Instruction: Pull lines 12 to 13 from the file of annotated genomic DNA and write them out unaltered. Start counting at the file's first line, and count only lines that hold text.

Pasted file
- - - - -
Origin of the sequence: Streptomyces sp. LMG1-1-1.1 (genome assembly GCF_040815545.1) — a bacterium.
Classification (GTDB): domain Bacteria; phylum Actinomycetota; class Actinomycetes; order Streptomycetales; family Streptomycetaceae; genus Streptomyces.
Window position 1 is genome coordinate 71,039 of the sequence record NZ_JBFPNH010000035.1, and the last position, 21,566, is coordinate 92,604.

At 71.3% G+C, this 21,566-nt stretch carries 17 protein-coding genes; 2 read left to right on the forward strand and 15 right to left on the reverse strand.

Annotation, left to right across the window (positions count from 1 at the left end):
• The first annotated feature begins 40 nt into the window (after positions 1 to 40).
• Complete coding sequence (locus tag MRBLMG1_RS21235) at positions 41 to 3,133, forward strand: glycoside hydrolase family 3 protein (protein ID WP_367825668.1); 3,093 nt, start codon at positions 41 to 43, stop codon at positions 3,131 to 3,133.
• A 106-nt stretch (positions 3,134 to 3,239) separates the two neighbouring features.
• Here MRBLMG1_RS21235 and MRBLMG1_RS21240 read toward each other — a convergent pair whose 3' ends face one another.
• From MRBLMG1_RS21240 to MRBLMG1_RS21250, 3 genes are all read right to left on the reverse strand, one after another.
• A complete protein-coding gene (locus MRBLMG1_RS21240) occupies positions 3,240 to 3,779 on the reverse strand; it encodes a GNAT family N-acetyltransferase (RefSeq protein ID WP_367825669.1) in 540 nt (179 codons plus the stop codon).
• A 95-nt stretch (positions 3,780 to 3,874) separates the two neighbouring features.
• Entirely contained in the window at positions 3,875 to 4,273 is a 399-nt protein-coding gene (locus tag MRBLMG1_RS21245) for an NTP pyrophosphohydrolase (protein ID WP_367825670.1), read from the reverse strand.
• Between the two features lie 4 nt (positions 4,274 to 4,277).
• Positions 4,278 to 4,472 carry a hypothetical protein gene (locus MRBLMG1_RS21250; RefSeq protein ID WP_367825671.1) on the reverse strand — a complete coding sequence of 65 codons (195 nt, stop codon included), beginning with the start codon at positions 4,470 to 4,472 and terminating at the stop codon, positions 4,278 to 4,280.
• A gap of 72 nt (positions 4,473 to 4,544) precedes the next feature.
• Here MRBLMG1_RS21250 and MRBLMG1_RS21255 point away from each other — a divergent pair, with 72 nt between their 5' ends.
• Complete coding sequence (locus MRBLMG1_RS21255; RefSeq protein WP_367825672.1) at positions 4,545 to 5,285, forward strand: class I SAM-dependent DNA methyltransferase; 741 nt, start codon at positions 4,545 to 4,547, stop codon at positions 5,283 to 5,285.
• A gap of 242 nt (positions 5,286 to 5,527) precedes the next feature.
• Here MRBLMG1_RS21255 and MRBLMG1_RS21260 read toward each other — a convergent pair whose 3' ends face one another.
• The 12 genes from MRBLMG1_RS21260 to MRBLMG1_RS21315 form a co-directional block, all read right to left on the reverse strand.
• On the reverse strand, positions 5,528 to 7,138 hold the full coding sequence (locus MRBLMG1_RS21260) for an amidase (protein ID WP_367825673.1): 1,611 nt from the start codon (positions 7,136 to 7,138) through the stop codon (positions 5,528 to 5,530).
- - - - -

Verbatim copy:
• A 95-nt stretch (positions 3,780 to 3,874) separates the two neighbouring features.
• Entirely contained in the window at positions 3,875 to 4,273 is a 399-nt protein-coding gene (locus tag MRBLMG1_RS21245) for an NTP pyrophosphohydrolase (protein ID WP_367825670.1), read from the reverse strand.